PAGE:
Henry “Harry” Thacker Burleigh, “The Father of Spirituals,” was a composer, arranger, and baritone soloist, the first African-American singer to have a performance recorded. Composer of more than two hundred concert songs and adaptations of African-American spirituals, he was a charter member of the American Society of Composers, Authors, and Publishers (ASCAP).
Born in 1866 in Erie, Pennsylvania, Burleigh learned traditional black songs from his grandfather. He grew up singing in churches and synagogues and worked also as a doorman for musicales, where the performances he heard led to his love for classical music.
In 1892 he received a scholarship to the National Conservatory of Music. His association with the Conservatory’s director, Antonín Dvořák, profoundly influenced the careers of both men. Dvořák was a noted composer when they met. Burleigh sang him the black spirituals and plantation songs he had learned from his grandfather. The influence of “Goin Home” and “Swing Low, Sweet Chariot” can be heard in Dvořák’s New World Symphony no. 9 in E minor. Dvořák encouraged Burleigh to preserve these songs. Burleigh’s work as a copyist for Dvořák prepared him for a later job as a music editor.
In 1894, Burleigh auditioned for the post of soloist at St. George’s Episcopal Church in New York. Though the congregation objected to his color, he won the position, which he held for fifty years. In time he won the respect of the church community.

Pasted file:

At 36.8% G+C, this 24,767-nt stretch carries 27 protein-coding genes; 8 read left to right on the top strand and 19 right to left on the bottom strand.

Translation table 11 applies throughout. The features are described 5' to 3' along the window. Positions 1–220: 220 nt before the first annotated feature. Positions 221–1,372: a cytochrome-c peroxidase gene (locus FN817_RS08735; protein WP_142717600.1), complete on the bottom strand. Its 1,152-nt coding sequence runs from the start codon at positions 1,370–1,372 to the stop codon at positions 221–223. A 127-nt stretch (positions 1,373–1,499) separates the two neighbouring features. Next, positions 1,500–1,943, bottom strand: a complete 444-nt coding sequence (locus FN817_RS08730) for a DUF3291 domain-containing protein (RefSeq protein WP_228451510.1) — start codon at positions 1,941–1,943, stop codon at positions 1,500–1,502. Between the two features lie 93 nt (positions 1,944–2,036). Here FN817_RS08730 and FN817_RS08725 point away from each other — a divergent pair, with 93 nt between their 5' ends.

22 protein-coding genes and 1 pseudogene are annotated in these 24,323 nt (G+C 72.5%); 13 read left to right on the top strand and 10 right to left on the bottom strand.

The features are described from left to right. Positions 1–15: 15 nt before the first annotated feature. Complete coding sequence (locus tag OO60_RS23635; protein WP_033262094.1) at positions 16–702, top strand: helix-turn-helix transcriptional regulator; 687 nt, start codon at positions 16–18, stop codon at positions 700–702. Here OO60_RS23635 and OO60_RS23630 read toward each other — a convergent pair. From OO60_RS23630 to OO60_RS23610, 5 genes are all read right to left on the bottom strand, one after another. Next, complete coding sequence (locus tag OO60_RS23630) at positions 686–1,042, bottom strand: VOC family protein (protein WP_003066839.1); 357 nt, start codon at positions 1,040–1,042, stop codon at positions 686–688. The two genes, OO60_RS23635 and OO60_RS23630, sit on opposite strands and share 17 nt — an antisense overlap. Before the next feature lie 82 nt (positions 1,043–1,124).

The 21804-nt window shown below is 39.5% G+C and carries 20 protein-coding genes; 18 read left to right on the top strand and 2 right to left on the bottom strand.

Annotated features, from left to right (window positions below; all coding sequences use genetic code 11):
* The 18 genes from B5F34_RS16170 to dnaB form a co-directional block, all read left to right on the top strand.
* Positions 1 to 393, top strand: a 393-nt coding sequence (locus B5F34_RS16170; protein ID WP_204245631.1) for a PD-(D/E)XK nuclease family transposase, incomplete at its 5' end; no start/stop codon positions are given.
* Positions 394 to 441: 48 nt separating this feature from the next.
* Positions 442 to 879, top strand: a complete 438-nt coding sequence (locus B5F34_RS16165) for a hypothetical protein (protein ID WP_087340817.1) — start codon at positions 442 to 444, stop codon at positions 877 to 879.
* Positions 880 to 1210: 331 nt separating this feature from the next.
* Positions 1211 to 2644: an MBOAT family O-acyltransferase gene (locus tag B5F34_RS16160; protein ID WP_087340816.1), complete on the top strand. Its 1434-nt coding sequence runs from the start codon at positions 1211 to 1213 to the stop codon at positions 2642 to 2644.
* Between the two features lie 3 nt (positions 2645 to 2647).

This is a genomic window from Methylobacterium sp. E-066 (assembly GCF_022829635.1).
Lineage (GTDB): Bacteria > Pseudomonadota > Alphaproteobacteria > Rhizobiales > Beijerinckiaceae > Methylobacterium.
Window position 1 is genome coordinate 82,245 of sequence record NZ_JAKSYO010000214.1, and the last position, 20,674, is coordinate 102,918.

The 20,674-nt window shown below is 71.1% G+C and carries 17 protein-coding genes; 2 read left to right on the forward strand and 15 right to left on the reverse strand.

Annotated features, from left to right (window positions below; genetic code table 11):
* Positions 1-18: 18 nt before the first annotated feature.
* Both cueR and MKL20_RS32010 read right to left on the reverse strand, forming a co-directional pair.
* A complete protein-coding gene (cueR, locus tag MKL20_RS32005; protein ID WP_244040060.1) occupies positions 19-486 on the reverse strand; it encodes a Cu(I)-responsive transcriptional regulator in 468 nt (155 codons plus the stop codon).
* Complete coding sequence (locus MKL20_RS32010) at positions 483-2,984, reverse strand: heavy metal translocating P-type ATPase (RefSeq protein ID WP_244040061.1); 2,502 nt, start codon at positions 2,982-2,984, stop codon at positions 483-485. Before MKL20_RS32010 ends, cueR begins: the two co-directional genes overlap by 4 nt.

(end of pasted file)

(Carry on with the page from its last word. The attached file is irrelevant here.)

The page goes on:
In 1898, he married poet Louise Alston; their son, Alston, was born in 1899. That same year, G. Schirmer published Burleigh’s first three songs. In 1900 he became the first African-American chosen as soloist at Temple Emanu-El in New York. By 1911 he was working as an editor for music publisher G. Ricordi. His success was enhanced through the publication of several of his compositions, including “Ethiopia Saluting the Colors” (1915), a collection entitled Jubilee Songs of the USA (1916), and his arrangement of “Deep River” (1917), for which he is best remembered.
The widespread success of “Deep River” inspired the publication of more spirituals in multiple formats for varied choruses. For solists he wrote original song cycles, Saracen Songs (1914), Passionale (1915), and Five Songs of Laurence Hope (1915), considered by many to be his finest work. He wrote instrumental music, too, and lectured at black colleges across the country.
He died in 1949 at the age of 82. More than 2,000 mourners attended his funeral, honoring the musician who had successfully combined the melodies of his own heritage with those of serious art music. Burleigh’s compositions and arrangements transported the music of the “colored folk” from their plantation and minstrel settings onto the concert stage, where they are still enjoyed and appreciated by people of all races.